HOW TO PROVE IT
By Dana Angluin with apologies to G. Polya
and contributions from the Yale Computer Science Department.
proof by example:
The author gives only the case n = 2 and suggests that it contains most of the ideas of the general proof.
proof by intimidation:
'Trivial.'
proof by vigorous handwaving:
Works well in a classroom or seminar setting.
proof by cumbersome notation:
Best done with access to at least four alphabets and special symbols.
proof by exhaustion:
An issue or two of a journal devoted to your proof is useful.
proof by omission:
'The reader may easily supply the details.' 'The other 253 cases are analogous.' '...'
proof by obfuscation:
A long plotless sequence of true and/or meaningless syntactically related statements.
proof by wishful citation:
The author cites the negation, converse, or generalization of a theorem from the literature to support his claims.
proof by funding:
How could three different government agencies be wrong?
proof by eminent authority:
'I saw Karp in the elevator and he said it was probably NP-complete.'
proof by personal communication:
'Eight-dimensional colored cycle stripping is NP-complete [Karp, personal communication].'
proof by reduction to the wrong problem:
'To see that infinite-dimensional colored cycle stripping is decidable, we reduce it to the halting problem.'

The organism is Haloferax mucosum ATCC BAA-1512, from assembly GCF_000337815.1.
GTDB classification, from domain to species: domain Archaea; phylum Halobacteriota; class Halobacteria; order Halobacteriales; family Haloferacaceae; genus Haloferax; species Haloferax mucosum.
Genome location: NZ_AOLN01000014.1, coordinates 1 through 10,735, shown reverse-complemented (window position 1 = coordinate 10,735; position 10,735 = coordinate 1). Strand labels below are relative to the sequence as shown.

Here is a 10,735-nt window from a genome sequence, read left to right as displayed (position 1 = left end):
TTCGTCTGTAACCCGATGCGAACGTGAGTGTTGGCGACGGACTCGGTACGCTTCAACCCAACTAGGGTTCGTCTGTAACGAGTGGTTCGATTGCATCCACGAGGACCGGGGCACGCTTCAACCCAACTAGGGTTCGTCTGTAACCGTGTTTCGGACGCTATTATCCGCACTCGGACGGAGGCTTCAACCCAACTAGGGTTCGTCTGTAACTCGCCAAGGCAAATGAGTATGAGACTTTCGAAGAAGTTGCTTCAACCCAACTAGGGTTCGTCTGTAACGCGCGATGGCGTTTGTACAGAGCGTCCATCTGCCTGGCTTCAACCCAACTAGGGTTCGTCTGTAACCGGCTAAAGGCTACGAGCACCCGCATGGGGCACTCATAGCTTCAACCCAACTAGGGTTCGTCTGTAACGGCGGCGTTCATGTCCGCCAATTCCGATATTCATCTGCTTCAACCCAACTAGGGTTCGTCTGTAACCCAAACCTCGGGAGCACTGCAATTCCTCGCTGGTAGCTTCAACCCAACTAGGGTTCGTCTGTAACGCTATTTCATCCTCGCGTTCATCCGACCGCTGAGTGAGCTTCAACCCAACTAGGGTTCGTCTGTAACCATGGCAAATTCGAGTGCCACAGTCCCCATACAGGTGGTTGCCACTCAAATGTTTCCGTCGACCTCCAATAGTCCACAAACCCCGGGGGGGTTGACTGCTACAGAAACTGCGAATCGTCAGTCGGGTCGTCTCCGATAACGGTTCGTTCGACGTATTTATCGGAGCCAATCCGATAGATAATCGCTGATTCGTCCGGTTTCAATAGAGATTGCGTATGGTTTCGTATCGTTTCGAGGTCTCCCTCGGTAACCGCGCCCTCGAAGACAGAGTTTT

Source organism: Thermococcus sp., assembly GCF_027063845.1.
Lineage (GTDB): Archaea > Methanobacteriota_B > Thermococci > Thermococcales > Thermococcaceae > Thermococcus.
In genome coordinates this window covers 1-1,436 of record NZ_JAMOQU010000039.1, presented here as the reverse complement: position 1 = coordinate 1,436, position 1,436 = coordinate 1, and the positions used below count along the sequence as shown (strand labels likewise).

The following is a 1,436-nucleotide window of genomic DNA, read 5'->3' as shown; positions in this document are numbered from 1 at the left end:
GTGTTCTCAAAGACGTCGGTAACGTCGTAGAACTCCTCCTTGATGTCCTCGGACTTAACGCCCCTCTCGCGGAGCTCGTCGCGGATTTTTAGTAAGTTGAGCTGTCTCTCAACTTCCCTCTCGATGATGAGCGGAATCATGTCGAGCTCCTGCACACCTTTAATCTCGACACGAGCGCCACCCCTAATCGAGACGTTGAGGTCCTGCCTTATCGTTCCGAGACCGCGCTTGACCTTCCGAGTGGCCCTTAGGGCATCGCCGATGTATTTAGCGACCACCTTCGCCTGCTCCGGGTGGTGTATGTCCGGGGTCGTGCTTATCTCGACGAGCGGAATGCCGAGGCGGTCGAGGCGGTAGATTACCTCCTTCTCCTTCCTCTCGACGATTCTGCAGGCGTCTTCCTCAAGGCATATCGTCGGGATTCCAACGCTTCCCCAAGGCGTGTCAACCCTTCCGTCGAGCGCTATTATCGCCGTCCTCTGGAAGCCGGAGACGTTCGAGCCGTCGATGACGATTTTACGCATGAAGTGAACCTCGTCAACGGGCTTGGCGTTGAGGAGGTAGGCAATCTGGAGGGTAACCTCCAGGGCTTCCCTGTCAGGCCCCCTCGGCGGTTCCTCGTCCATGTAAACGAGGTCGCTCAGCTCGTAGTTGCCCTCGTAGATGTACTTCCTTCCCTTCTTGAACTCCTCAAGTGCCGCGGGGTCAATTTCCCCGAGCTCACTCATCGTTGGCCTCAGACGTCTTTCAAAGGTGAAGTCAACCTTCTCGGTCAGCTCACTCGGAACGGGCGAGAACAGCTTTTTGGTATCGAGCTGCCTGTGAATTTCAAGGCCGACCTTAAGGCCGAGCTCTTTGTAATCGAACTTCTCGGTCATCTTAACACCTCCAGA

proof by reference to inaccessible literature:
The author cites a simple corollary of a theorem to be found in a privately circulated memoir of the Slovenian Philological Society, 1883.
proof by importance:
A large body of useful consequences all follow from the proposition in question.
proof by accumulated evidence:
Long and diligent search has not revealed a counterexample.
proof by cosmology:
The negation of the proposition is unimaginable or meaningless. Popular for proofs of the existence of God.
proof by mutual reference:
In reference A, Theorem 5 is said to follow from Theorem 3 in reference B, which is shown to follow from Corollary 6.2 in reference C, which is an easy consequence of Theorem 5 in reference A.
proof by metaproof:
A method is given to construct the desired proof. The correctness of the method is proved by any of these techniques.
proof by picture
A more convincing form of proof by example. Combines well with proof by omission.
proof by vehement assertion:
It is useful to have some kind of authority relation to the audience.
proof by ghost reference:
Nothing even remotely resembling the cited theorem appears in the reference given.
proof by forward reference:
Reference is usually to a forthcoming paper of the author, which is often not as forthcoming as at first.
proof by semantic shift:
Some standard but inconvenient definitions are changed for the statement of the result.
proof by appeal to intuition:
Cloud-shaped drawings frequently help here.